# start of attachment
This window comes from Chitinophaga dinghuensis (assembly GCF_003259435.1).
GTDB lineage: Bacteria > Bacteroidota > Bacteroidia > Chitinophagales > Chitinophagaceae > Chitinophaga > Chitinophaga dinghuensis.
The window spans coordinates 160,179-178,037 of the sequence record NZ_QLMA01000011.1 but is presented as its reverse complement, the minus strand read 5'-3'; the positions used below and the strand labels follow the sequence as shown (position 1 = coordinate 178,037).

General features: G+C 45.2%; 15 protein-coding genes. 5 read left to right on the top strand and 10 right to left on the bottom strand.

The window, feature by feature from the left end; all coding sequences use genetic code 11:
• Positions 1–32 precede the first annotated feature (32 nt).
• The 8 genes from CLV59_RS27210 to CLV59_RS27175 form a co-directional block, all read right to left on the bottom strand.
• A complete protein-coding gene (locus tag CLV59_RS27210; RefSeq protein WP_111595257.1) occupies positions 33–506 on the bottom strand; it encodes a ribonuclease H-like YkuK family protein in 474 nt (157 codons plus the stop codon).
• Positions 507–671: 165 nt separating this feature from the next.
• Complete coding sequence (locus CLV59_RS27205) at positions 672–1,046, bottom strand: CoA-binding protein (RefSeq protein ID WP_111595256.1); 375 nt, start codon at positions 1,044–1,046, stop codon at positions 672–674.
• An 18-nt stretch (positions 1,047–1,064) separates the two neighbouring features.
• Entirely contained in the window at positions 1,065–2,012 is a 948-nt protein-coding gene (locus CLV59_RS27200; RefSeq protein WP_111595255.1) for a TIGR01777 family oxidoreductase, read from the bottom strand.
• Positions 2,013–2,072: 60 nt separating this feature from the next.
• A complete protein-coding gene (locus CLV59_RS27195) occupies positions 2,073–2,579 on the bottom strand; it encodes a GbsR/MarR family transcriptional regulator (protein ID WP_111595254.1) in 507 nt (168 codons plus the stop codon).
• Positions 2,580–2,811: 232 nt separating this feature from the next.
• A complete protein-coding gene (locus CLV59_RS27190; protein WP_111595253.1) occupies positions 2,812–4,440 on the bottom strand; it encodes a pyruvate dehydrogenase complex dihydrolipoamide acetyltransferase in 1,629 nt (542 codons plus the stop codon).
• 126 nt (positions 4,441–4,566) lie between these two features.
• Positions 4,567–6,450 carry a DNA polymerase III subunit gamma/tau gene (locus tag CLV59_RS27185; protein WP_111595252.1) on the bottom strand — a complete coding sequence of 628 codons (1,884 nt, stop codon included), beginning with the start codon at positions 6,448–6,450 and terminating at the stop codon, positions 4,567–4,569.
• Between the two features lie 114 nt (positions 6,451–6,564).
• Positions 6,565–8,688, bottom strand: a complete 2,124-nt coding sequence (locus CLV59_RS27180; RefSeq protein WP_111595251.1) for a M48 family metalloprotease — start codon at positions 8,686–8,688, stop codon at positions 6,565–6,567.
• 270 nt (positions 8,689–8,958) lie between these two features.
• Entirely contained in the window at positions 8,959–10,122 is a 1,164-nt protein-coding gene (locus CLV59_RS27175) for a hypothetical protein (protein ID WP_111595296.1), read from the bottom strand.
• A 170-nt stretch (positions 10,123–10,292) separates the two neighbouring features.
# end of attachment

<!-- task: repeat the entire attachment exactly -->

This window comes from Chitinophaga dinghuensis (assembly GCF_003259435.1).
GTDB lineage: Bacteria > Bacteroidota > Bacteroidia > Chitinophagales > Chitinophagaceae > Chitinophaga > Chitinophaga dinghuensis.
The window spans coordinates 160,179-178,037 of the sequence record NZ_QLMA01000011.1 but is presented as its reverse complement, the minus strand read 5'-3'; the positions used below and the strand labels follow the sequence as shown (position 1 = coordinate 178,037).

General features: G+C 45.2%; 15 protein-coding genes. 5 read left to right on the top strand and 10 right to left on the bottom strand.

The window, feature by feature from the left end; all coding sequences use genetic code 11:
• Positions 1–32 precede the first annotated feature (32 nt).
• The 8 genes from CLV59_RS27210 to CLV59_RS27175 form a co-directional block, all read right to left on the bottom strand.
• A complete protein-coding gene (locus tag CLV59_RS27210; RefSeq protein WP_111595257.1) occupies positions 33–506 on the bottom strand; it encodes a ribonuclease H-like YkuK family protein in 474 nt (157 codons plus the stop codon).
• Positions 507–671: 165 nt separating this feature from the next.
• Complete coding sequence (locus CLV59_RS27205) at positions 672–1,046, bottom strand: CoA-binding protein (RefSeq protein ID WP_111595256.1); 375 nt, start codon at positions 1,044–1,046, stop codon at positions 672–674.
• An 18-nt stretch (positions 1,047–1,064) separates the two neighbouring features.
• Entirely contained in the window at positions 1,065–2,012 is a 948-nt protein-coding gene (locus CLV59_RS27200; RefSeq protein WP_111595255.1) for a TIGR01777 family oxidoreductase, read from the bottom strand.
• Positions 2,013–2,072: 60 nt separating this feature from the next.
• A complete protein-coding gene (locus CLV59_RS27195) occupies positions 2,073–2,579 on the bottom strand; it encodes a GbsR/MarR family transcriptional regulator (protein ID WP_111595254.1) in 507 nt (168 codons plus the stop codon).
• Positions 2,580–2,811: 232 nt separating this feature from the next.
• A complete protein-coding gene (locus CLV59_RS27190; protein WP_111595253.1) occupies positions 2,812–4,440 on the bottom strand; it encodes a pyruvate dehydrogenase complex dihydrolipoamide acetyltransferase in 1,629 nt (542 codons plus the stop codon).
• 126 nt (positions 4,441–4,566) lie between these two features.
• Positions 4,567–6,450 carry a DNA polymerase III subunit gamma/tau gene (locus tag CLV59_RS27185; protein WP_111595252.1) on the bottom strand — a complete coding sequence of 628 codons (1,884 nt, stop codon included), beginning with the start codon at positions 6,448–6,450 and terminating at the stop codon, positions 4,567–4,569.
• Between the two features lie 114 nt (positions 6,451–6,564).
• Positions 6,565–8,688, bottom strand: a complete 2,124-nt coding sequence (locus CLV59_RS27180; RefSeq protein WP_111595251.1) for a M48 family metalloprotease — start codon at positions 8,686–8,688, stop codon at positions 6,565–6,567.
• 270 nt (positions 8,689–8,958) lie between these two features.
• Entirely contained in the window at positions 8,959–10,122 is a 1,164-nt protein-coding gene (locus CLV59_RS27175) for a hypothetical protein (protein ID WP_111595296.1), read from the bottom strand.
• A 170-nt stretch (positions 10,123–10,292) separates the two neighbouring features.